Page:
Essays: Better than ever |
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Better than ever

THE forensic verve of John Mortimer made A Voyage Round My Father (Thames) as unswitchoffable as a courtroom drama, even though it was nominally about a man who refused to admit that he couldn’t see.

Having your blind father played by Laurence Olivier is no doubt a big help. As Olivier has got older and, dare one say it, feebler, his energy has only become more apparent. When his magnificent athlete’s body could no longer vault up stairs like the young Hamlet or fling itself about like Richard III, his energy transferred itself to his voice, which grew even stronger. When the volume of his voice began to lessen, his elocution became even more sculpturally exact. Forced now to work within a much narrower dynamic range, he is twice the actor for the screen than he was 50 years ago, when he had more fizz than the camera could absorb. Not that he ever hammed it up. But he swamped everyone else just by standing there. People who tell you that Olivier overacts are telling you about themselves. He is just over-alive.

Here was a good chance to watch a senior great actor do one of his best tricks, namely, doddering impatience. The old man’s wife, played by Elizabeth Sellars, had to read him the sordid details of upcoming divorce cases while they were travelling together on the train to London. ‘What was that? Do speak up, dear.’ ‘Stains.’ ‘What was that?’ ‘STAINS.’ It would have been easy to play such scenes as farce but the temptation was resisted. Alan Bates was the young John Mortimer and Jane Asher, by now a valuable actress, played his first wife.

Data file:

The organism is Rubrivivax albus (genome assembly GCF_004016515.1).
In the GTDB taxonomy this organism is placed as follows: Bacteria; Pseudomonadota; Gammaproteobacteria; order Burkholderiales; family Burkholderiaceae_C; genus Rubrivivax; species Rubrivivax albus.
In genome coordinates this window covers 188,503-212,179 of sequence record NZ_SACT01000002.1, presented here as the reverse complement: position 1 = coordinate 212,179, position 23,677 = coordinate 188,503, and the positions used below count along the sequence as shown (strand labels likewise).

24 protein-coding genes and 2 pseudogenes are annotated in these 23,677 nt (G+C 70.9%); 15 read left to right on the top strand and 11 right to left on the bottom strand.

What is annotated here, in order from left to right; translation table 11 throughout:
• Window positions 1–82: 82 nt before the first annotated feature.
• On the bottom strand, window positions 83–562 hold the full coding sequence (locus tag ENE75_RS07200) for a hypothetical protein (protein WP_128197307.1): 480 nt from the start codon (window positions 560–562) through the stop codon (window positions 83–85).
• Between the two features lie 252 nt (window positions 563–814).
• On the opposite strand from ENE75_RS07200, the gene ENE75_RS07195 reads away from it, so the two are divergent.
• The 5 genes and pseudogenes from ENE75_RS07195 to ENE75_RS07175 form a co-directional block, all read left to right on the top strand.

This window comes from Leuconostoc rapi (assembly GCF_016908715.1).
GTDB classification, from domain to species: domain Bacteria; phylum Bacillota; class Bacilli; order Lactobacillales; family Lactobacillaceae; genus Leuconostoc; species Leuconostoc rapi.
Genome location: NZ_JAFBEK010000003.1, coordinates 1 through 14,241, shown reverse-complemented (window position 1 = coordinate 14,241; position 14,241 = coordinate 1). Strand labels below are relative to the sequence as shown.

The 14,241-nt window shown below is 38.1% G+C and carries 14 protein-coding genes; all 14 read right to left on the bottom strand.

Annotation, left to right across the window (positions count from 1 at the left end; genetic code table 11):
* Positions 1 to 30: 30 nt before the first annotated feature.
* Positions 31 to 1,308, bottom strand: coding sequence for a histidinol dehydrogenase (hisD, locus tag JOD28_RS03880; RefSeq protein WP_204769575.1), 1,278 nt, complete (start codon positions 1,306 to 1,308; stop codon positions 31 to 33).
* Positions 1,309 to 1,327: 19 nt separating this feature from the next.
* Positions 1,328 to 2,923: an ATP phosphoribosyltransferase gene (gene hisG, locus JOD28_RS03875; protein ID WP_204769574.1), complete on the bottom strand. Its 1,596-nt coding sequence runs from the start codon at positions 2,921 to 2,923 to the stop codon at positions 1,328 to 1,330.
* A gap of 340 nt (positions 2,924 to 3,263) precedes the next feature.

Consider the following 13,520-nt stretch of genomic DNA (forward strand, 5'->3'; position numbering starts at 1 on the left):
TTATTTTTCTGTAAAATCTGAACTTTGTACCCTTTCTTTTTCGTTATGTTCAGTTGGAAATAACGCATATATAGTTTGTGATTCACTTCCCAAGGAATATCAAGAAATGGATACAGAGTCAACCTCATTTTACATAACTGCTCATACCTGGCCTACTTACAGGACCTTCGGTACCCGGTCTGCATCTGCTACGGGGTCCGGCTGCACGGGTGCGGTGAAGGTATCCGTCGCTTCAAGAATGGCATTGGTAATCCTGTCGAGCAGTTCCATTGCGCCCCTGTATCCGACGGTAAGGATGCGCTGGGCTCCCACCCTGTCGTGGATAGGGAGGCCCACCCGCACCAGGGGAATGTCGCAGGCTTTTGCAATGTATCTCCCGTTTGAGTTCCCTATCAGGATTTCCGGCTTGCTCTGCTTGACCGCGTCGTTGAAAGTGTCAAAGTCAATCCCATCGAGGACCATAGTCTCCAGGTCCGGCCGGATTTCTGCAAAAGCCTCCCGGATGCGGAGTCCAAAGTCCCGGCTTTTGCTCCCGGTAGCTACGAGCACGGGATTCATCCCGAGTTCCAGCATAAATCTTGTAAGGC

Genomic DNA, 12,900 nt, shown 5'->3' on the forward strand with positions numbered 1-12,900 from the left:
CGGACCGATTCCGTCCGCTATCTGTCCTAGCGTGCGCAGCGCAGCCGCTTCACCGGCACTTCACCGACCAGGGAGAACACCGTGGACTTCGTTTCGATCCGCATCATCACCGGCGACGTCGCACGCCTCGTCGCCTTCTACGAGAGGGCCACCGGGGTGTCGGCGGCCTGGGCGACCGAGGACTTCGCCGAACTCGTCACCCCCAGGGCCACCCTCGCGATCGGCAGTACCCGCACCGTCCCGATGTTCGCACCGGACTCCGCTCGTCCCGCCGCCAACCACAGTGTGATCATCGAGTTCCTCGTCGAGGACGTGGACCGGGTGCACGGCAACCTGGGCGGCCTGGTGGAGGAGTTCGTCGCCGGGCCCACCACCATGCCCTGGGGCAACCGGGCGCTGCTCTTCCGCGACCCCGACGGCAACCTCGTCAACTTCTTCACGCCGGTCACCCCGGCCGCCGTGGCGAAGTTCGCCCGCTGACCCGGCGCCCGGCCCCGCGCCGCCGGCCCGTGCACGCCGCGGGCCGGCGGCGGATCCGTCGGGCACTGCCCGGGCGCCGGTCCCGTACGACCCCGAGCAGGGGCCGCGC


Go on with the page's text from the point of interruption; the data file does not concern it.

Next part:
An even younger version of John Mortimer, played with bespectacled sensitivity by Alan Cox, was incarcerated in the mandatory weirdo prep school, staffed exclusively by fruitcake masters of whom the dippiest was the man in charge. Incarnated by the droll Michael Aldridge (who was one of the many things about Michael Frayn’s play ‘Noises Off’ that caused me to leave my seat and roll in the aisle), the headmaster laid down the law to the new boys even to the extent of telling them what nicknames the masters were to be known by. ‘I’m Noah. This is Mrs Noah. You are the animals.’

Mortimer has always been so prodigal with his gifts that one tends to look in the wrong place for his best work: the ‘Brideshead’ adaptation, for example, was nothing like as good as the Rumpole scripts. But ‘A Voyage Round My Father’, generally agreed to be a fine thing, actually is a fine thing. It was in two minds about whether the old man was a paragon or a monster, and it left you convinced that to be in two minds was the only way to be.